Tarkin camera upgraded

Just got in a new varifocal lens for the 16MP camera.
This did a couple of great things!
One, the original lens was a wide angle but did not follow the normal formula for fisheye lenses, thus OpenCV’s algorithms were imperfect at flatting it. The ad for the original lens said it was a special “flat” lens that did not fisheye, but it looks like instead that tried to flatten the fisheye with some counter-distortion at the lens that OpenCV was not designed for.

Second, the original wide-angle lens was TOO wide. Much of the FOV went outside the bed, and those pixels were not part of the effective resolution. The varifocal has a separate zoom and focus barrel so I adjusted the FOV to span the bed and nothing else, concentrating the resolution.

And, it’s kind of amazing. The camera can almost read printed text on the bed. It’s much more accurate across the bed as a whole. I’m seeing about 1mm and I think I can improve on that too.

The camera is a separate feature than “Print and Cut”. P&C is a very accurate but more manual 2-step process that does NOT use the camera.

The camera is used to take a shot of the current bed and project it as a background on LB’s workspace. The most frequent application is to adjust your work to the available stock.

e.g., say you have a piece of leather. Leather is expensive and often is an irregular shape as well. You can put it on the bed, clamp it, and take a snapshot which is now your LB workspace background. You have a design of a bracelet and, without the camera, you could put 3 copies arranged parallel with much of the leather stock’s area unused, but it would be impractical to try to fit more copies on that irregular unique shape. The regular Frame only shows the rectangular bounding box, which is not always clear if the parts being cut will actually occupy that space- for example, if the bracelet is oriented diagonally then it touches 2 corners of the rectangular bounding box, but the other 2 corners are far from what will actually be cut and Frame is not that helpful. The Rubber Band Frame is better but has the same problem- a “T” shape will have a lot of space inside the RB Frame that is not actually cut.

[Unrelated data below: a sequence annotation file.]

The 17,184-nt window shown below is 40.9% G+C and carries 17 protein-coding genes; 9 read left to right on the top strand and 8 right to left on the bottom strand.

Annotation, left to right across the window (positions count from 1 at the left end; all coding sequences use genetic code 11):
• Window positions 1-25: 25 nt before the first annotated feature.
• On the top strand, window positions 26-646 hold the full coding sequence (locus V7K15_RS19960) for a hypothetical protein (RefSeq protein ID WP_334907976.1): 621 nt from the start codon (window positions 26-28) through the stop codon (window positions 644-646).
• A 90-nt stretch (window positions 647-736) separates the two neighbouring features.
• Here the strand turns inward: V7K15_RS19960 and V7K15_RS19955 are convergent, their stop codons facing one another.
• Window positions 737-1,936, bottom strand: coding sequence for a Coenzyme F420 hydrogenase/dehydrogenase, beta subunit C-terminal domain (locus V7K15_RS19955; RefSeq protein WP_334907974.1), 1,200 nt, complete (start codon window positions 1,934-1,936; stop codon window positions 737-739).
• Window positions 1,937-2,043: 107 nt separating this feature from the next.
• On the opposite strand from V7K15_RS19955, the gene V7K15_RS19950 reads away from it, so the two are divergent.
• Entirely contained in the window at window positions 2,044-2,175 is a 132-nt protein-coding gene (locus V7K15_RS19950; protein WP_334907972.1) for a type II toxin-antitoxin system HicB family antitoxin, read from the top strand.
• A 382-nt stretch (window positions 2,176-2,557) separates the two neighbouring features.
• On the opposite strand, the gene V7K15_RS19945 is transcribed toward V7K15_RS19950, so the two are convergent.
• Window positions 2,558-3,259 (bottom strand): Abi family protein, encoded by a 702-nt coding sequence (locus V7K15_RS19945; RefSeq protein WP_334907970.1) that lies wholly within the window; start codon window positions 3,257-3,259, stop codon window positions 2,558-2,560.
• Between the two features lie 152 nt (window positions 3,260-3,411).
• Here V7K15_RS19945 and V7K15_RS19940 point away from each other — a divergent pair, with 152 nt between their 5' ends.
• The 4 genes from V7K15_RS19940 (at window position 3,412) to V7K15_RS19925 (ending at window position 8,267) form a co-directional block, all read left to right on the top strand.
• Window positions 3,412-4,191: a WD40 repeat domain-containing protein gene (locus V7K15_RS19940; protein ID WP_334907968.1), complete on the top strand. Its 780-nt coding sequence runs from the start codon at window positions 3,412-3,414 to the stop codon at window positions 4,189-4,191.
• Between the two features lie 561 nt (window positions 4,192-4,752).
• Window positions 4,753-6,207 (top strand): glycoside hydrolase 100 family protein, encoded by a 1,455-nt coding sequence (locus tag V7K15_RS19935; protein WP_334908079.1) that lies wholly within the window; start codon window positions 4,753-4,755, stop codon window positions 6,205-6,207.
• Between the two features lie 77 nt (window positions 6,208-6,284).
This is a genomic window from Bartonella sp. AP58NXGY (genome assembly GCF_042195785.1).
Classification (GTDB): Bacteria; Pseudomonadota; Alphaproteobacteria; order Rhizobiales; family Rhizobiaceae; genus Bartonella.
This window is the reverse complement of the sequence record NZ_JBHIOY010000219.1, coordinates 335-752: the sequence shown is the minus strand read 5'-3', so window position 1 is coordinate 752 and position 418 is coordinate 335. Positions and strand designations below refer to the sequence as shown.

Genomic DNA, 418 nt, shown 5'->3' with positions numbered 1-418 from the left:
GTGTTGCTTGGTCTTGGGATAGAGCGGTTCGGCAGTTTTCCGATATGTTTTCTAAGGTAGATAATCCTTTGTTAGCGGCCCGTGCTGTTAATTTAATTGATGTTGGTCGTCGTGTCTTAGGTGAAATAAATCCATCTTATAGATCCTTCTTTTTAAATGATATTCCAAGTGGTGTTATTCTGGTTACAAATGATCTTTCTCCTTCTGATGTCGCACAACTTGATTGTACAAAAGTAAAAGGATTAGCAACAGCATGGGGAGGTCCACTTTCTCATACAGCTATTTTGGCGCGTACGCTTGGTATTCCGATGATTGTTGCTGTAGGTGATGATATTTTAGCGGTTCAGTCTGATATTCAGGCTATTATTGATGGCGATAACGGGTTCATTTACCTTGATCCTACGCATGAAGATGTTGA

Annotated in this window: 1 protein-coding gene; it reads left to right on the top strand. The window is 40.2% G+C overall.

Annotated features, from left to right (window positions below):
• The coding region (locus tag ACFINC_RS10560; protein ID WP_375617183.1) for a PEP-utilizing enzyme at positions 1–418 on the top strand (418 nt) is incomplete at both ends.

With the camera, you can potentially “nest” in more copies- rotate it, offset some copies to reach the right edge, place some side-by-side where there is room, rotate some copies 90 deg to scrunch more into some free space, and end up fitting 6 copies on the same piece, using much more of the stock without any copy going off the edge of the stock. All pretty easy, this is just manually making copies of the bracelet on the workspace and moving/rotating them in LB to fit on a virtual background of the snapshot of the leather on the bed.

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Danny, this was a helpful post because it described a use case for the camera that didn’t rely on a steady lid. Extreme accuracy isn’t required in your example. My primary use has been etching on batches of inconsistent small parts. For instance, I may be etching names on 28 pens and each requires precise placement of a name on a different pen of varying lengths (due to different kits). If opening and closing the lid each time requires new calibration due to wavering lid positions, then it’s not very efficient.

Admittedly in the use case of my pens I could just as easily used red dot framing if the alignment was accurate. However, to your point, if the shapes and/or stock were irregular then it’d be an issue. An unsteady lid requires excessive calibration in use cases requiring precise placement, especially when the distances are as huge as on Tarkin.

The only practical solution I’ve heard is to install a piano hinge … but I’m not suggesting we do that if we can get the Laguna up and running well. James tells me that the Laguna camera is on the head so is much closer to work and not affected by the lid motion. The two cameras couldn’t do exactly the same things as well as each other but each position seems to have its benefits.

A piano hinge is not a high accuracy solution, actually. It can bind and buckle with any planarity error in either surface.

I looked over LB’s alignment method, then came up with notably different method with a MUCH easier, quicker, more accurate result.

Whatever you think about Tarkin’s lid, it’s looking to be a myth. I opened and closed it 5 times and the worst I got was a +1mm error. And actually that was only once, then I just made a point to press the lid lightly at the top center and let it go. Then I got 3 times with straight up “nothing” for variation with lid (if it was different, it was less than a pixel). So with a basic technique, repeatability can be better than measurable limits.

The resolution is now about 3 pixels per mm in the center. That’s CRAZY. I can read any of the bolder text of the Tarkin “getting started” guide, just can’t quite make out the regular text font. The 16MP camera with varifocal zoom paid off in spades!

The lens flattening algorithm is not perfect. That is, while the camera alignment is very repeatable, the location of an arbitrary point on a perfectly aligned 4 point camera image may be perfect at the 4 points, but will be off slightly elsewhere due to warpage. But the worst I saw was about +/-1mm in X or Y. So, yeah, it’s not “totally” perfect but it’s much closer to perfect than any camera config has ever been.

The camera swivel mount could be something fixed tighter. You can bump it and make it point in the wrong direction, but then you just need to get a live image, swivel it back to see the whole bed, and run the 4-point alignment again which takes about 2 minutes.

Believable. That’s how I lock mine in for repeatability too.
With this precision it should serve in almost all use cases.
Can’t wait to get back and reintroduce myself to your beast!